Playing To Win At The Insurance Game

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How To Deal With Orthotic Reimbursement Problems

As insurance companies look to reduce their services or payments, they have looked to orthotics as a way to cut costs. Since many plans do not acknowledge or truly understand the importance of orthotics in treating many foot conditions, they have unfairly denied payment on them or have routinely listed them as not medically necessary for conditions that would usually require prescription orthotics.

However, by following a few simple steps, you can usually get your orthotic claims paid without delay or denial.

Initially on all patients you would expect to require an orthotic, you should do a routine pre-authorization prior to casting the patient. When you call the plan, ask if there is any restriction on coverage for prescription orthotics. Sometimes a plan will list the orthotic under a “foot device” similar to an over-the-counter arch support as a way not to have to pay for it. Make sure you get the plan’s representative to state the exact wording of the coverage restriction so you can appeal this determination to get an approval before you make the devices. Many insurance companies have particular protocols (which would determine medical necessity) for orthotics listed on their Web site.

In my capacity as the Co-Chairman of the Insurance Committee for the Illinois Podiatric Medical Association, one of the most common problems I have seen is no documentation in the medical record of the patient having any pain after his or her initial treatment by either injection, taping, etc.

If the patient were symptomatic when he or she came back for re-evaluation, then why would he or she need a custom orthotic? It is very important the medical record substantiates the need for a custom orthotic and that some other conservative treatment was performed prior to deciding on an orthotic. I will always include a “letter of necessity” form letter, which includes the criteria as listed by the plan as having been met with my actual claim. This usually will get the claim paid promptly with very little requests for documentation one month or two after my claim was submitted.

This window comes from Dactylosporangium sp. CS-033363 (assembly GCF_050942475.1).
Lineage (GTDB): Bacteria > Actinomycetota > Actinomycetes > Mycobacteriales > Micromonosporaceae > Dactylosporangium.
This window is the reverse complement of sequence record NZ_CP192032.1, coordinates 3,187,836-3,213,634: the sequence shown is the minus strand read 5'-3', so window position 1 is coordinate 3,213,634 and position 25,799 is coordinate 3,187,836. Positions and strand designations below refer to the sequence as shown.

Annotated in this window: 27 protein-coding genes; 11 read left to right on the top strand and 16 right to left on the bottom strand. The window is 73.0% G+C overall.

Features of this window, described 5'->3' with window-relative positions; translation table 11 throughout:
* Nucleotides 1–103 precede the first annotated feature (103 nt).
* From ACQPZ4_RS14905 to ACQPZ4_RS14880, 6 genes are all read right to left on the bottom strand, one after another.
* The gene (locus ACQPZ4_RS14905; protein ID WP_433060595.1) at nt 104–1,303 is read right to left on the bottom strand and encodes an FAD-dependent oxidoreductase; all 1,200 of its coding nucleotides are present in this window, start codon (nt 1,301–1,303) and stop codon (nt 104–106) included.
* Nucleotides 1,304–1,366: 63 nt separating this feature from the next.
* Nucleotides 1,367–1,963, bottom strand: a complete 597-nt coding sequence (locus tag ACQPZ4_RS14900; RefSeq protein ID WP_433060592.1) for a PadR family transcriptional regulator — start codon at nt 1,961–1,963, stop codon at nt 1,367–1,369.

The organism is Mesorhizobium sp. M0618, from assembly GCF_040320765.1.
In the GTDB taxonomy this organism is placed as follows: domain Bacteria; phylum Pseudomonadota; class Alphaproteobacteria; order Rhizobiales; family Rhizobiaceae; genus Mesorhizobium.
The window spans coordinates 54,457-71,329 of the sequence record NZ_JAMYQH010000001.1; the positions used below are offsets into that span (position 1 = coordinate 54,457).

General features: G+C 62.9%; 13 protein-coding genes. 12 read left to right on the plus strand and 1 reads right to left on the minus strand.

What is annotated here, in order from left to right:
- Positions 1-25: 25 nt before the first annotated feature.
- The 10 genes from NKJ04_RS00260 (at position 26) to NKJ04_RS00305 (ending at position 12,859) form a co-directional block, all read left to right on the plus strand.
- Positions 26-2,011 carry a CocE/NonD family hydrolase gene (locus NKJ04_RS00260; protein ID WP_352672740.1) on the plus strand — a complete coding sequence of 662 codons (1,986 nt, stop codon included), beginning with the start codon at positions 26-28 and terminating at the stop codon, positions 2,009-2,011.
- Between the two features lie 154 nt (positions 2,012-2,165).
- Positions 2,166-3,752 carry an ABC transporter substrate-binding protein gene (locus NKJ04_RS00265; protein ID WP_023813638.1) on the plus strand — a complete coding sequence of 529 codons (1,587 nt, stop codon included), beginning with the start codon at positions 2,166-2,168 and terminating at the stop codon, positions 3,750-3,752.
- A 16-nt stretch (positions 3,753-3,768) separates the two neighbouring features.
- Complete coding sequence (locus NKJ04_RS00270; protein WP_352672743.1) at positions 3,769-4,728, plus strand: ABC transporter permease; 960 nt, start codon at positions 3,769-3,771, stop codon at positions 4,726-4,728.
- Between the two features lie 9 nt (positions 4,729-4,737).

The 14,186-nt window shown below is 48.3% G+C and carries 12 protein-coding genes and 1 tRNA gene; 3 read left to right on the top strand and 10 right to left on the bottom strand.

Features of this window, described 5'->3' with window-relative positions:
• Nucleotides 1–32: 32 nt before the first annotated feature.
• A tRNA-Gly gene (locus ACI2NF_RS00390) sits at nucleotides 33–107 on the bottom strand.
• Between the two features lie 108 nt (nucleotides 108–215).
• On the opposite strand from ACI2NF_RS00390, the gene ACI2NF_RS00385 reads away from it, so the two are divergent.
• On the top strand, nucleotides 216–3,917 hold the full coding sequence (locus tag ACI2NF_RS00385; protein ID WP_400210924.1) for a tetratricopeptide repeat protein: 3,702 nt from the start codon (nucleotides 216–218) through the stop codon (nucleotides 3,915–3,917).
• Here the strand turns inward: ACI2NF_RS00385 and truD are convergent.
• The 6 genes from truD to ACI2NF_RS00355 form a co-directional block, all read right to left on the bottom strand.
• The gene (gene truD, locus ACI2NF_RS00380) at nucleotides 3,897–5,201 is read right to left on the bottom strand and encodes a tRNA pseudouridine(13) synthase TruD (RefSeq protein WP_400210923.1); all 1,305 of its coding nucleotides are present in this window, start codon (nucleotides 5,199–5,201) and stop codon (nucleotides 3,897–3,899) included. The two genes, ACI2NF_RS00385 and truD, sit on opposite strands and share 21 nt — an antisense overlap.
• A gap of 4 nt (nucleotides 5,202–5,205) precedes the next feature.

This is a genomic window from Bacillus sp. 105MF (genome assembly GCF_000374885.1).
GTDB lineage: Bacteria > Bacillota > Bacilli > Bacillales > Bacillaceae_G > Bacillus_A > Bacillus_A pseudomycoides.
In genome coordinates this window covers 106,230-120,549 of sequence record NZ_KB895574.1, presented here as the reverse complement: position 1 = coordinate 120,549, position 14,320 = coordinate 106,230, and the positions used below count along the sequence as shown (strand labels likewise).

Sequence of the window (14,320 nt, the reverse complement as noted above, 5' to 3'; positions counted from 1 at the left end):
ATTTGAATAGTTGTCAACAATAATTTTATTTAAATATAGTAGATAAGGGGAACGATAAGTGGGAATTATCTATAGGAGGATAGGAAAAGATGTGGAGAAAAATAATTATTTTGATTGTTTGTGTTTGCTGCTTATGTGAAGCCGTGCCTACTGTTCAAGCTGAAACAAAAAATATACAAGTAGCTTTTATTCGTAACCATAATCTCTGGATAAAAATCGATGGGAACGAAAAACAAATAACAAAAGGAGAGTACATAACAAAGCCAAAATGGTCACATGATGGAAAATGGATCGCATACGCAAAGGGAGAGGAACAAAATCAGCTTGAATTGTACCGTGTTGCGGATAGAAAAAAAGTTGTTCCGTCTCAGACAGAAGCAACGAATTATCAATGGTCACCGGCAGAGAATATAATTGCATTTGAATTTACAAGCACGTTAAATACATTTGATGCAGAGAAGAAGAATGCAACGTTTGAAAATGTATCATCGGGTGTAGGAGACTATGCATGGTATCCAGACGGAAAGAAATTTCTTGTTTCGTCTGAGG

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Author(s): 
By Neal Frankel, DPM

Who would have thought that when we finally went into practice after years of podiatry school and residency, we would be more dependent on third party payers for our existence than our patients? In fact, recent studies have indicated that, on the average, we spend one-half to one full hour per patient on paperwork and insurance matters. For many podiatrists to whom I have spoken, the “hassle factor” of trying to get paid from insurance companies seems to be the primary reason many of them are not happy with private practice.
Keep in mind this is a game of sorts. The insurers want to keep the money and we want to get paid in a fair and timely manner for our services. However, keep in mind that for every month an insurer can delay its payouts, it can make millions of dollars in interest on the money it still retains. It would be nice for us not to have to pay our rent and other office expenses every month so we too could make money on the money we keep. Unfortunately, we do not seem to be able to enjoy this same luxury.
It is amazing that most of the doctors I lecture to have never even seen the contracts they have with managed care companies and insurers.

Your managed care contract can determine how you are to be paid, when you will get paid and of course, more importantly, how much you will be paid. Many doctors do not even know which plans they are contracted with when you ask them. How can their office know if they are getting paid correctly or not if they don’t even know who is supposed to be paying them? Now many doctors are contracted through IPAs affiliated with their local hospital, but you still are entitled to go in and look at the contracts or at least see what they say.

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